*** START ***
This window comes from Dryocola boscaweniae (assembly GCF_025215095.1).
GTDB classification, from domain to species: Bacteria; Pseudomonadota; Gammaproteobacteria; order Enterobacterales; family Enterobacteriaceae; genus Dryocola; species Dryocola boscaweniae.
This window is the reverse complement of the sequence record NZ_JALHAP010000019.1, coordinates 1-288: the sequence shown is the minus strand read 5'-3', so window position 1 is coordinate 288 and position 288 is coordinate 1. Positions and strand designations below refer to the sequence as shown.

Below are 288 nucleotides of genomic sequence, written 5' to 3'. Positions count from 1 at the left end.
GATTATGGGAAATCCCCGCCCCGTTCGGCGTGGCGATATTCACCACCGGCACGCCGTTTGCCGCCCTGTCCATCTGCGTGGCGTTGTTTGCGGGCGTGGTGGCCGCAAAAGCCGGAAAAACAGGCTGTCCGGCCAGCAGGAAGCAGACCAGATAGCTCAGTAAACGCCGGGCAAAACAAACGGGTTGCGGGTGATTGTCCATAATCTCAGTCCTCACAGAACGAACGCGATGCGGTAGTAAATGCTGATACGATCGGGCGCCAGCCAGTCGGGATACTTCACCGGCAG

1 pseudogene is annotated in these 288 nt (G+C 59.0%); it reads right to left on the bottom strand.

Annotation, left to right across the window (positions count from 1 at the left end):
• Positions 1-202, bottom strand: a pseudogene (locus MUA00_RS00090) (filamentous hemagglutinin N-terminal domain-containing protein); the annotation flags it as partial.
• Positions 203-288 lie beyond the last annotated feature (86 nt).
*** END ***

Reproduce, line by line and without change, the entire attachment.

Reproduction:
This window comes from Dryocola boscaweniae (assembly GCF_025215095.1).
GTDB classification, from domain to species: Bacteria; Pseudomonadota; Gammaproteobacteria; order Enterobacterales; family Enterobacteriaceae; genus Dryocola; species Dryocola boscaweniae.
This window is the reverse complement of the sequence record NZ_JALHAP010000019.1, coordinates 1-288: the sequence shown is the minus strand read 5'-3', so window position 1 is coordinate 288 and position 288 is coordinate 1. Positions and strand designations below refer to the sequence as shown.

Below are 288 nucleotides of genomic sequence, written 5' to 3'. Positions count from 1 at the left end.
GATTATGGGAAATCCCCGCCCCGTTCGGCGTGGCGATATTCACCACCGGCACGCCGTTTGCCGCCCTGTCCATCTGCGTGGCGTTGTTTGCGGGCGTGGTGGCCGCAAAAGCCGGAAAAACAGGCTGTCCGGCCAGCAGGAAGCAGACCAGATAGCTCAGTAAACGCCGGGCAAAACAAACGGGTTGCGGGTGATTGTCCATAATCTCAGTCCTCACAGAACGAACGCGATGCGGTAGTAAATGCTGATACGATCGGGCGCCAGCCAGTCGGGATACTTCACCGGCAG

1 pseudogene is annotated in these 288 nt (G+C 59.0%); it reads right to left on the bottom strand.

Annotation, left to right across the window (positions count from 1 at the left end):
• Positions 1-202, bottom strand: a pseudogene (locus MUA00_RS00090) (filamentous hemagglutinin N-terminal domain-containing protein); the annotation flags it as partial.
• Positions 203-288 lie beyond the last annotated feature (86 nt).